Kearns is a founding board member of the Midwest Reproductive Society International, has served as a board member  and program chair of the Pacific Coast Reproductive Society, and as a member of the oversight committee on  Reproductive Medicine and Genetics for the Department of Gyn/Ob at Johns Hopkins University School of Medicine and  Johns Hopkins Hospital. 

Kearns has served as is an advisor on genetics for the British Medical Journal and as an associate editor of genetics for  the Journal of Assisted Reproductive Technologies and Genetics.  

Kearns has over 100 publications and has received funding from numerous sources including the National Institutes of  Health and the Cystic Fibrosis Foundation.

Dark Data Discovery Innovation Overview  

Knowledge Engineering using a Biomimetic Engine  

On March 3, 2022, the National Academy of Science (NAS) published a report on The Physics of Life– (, with the following conclusion on the future of AI, “An important lesson from the long and complex history of neural networks and artificial intelligence is that revolutionary technology can be based on ideas and principles drawn from an understanding of life, rather than on direct harnessing of life’s mechanisms or hardware. Although it may take  decades, it thus is reasonable to expect that principles being discovered today will inform the technologies of tomorrow.” We reached that conclusion some years ago and applied it.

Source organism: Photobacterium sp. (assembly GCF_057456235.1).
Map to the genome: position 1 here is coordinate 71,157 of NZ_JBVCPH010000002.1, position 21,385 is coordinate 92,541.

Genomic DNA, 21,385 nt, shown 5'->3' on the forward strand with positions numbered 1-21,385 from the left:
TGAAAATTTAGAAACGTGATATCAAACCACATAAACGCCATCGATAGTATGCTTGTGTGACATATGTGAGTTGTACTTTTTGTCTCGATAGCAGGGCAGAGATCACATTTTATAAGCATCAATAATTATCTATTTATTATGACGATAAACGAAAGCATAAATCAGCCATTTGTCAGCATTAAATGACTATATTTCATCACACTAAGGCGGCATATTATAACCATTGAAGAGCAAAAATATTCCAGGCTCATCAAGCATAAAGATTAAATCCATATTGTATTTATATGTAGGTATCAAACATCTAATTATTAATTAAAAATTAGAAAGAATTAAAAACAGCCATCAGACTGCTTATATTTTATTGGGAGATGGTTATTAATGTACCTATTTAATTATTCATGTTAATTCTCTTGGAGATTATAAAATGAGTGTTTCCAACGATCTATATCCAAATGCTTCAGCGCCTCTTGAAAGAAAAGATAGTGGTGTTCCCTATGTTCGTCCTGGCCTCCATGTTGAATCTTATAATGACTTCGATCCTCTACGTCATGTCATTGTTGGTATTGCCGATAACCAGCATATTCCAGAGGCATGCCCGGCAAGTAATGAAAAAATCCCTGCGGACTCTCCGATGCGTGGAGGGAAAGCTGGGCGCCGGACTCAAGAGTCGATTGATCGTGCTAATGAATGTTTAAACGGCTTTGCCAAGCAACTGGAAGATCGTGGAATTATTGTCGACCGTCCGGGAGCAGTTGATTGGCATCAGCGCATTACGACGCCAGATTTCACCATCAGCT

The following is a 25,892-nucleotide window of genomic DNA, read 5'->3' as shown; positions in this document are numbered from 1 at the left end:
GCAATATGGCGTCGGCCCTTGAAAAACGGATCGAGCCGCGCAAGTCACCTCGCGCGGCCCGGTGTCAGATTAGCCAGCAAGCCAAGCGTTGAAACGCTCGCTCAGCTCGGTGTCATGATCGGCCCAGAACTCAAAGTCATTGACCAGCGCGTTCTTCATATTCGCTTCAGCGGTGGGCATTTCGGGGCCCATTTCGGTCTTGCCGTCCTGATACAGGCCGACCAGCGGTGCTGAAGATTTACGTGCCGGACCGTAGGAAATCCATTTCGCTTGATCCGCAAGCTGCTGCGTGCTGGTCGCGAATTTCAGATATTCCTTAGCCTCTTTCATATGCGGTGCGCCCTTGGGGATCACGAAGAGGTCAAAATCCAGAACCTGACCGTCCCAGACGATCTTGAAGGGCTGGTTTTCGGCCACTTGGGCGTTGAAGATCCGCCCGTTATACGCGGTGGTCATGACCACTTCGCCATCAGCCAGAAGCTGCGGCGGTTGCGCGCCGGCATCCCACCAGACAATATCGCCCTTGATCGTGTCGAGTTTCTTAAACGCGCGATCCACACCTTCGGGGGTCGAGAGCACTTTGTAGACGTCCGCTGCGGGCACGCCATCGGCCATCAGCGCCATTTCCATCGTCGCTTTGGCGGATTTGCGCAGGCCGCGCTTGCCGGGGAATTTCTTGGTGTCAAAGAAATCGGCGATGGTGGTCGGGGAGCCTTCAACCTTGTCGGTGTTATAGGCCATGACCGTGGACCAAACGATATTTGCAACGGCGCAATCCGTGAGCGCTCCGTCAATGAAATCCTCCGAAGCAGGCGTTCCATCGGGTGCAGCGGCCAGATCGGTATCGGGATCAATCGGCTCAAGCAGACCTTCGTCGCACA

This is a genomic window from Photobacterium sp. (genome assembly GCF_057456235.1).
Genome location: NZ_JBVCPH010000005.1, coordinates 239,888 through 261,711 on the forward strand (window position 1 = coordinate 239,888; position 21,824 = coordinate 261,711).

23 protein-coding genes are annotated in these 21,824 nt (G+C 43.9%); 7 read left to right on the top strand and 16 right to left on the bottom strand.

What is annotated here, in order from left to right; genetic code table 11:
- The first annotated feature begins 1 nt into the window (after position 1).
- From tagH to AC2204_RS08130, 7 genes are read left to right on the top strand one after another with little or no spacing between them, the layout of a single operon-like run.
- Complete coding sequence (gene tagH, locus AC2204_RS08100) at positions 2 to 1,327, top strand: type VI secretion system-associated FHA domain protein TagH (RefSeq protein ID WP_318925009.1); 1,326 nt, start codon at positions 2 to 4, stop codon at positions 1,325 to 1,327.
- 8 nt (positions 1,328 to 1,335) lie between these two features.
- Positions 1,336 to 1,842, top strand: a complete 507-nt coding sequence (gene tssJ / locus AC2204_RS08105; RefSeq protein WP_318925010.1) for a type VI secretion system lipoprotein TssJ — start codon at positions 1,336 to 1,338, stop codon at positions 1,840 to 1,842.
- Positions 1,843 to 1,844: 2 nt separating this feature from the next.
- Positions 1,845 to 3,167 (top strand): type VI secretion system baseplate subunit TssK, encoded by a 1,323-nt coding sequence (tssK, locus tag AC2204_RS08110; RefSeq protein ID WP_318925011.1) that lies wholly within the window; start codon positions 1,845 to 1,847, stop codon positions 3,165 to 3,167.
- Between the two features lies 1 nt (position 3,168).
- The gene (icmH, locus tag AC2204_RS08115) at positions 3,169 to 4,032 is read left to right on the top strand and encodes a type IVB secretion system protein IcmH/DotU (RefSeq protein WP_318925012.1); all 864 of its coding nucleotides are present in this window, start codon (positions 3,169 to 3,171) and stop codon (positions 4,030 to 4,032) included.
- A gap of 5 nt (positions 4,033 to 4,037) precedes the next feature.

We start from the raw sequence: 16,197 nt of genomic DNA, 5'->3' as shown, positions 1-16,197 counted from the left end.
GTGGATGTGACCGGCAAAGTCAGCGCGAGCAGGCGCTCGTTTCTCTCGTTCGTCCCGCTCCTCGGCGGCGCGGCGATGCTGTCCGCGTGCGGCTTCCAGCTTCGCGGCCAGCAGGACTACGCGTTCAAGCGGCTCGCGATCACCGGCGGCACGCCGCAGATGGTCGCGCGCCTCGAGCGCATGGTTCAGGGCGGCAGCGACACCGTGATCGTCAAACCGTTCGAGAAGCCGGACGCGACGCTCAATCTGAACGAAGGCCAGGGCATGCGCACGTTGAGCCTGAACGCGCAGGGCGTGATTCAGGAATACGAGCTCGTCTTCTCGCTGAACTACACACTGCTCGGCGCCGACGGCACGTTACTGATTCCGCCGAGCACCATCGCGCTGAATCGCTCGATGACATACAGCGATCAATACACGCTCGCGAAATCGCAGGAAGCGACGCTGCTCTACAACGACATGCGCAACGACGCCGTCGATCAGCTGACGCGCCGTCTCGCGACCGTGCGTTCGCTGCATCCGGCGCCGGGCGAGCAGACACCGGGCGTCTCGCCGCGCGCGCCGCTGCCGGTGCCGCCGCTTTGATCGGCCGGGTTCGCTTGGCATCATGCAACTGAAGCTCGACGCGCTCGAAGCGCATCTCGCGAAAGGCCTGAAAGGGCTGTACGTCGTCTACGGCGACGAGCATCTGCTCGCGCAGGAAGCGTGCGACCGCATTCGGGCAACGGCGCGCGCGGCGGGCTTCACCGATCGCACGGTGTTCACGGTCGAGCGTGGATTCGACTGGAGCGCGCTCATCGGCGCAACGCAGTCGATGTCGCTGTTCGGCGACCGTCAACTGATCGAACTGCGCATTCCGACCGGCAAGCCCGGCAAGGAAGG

A Biomimetic Engine is an ecosystem of independent digital twins designed using principles and  methods discerned from the human brain. The primary applications of the engine are: 

  • Practical modeling of highly complex, multi-disciplinary domains to enable holistic discovery and analytics to find realities that are invisible to current ML/NLP, e.g., multi factor commonality, dark data (Gartner), latent variables.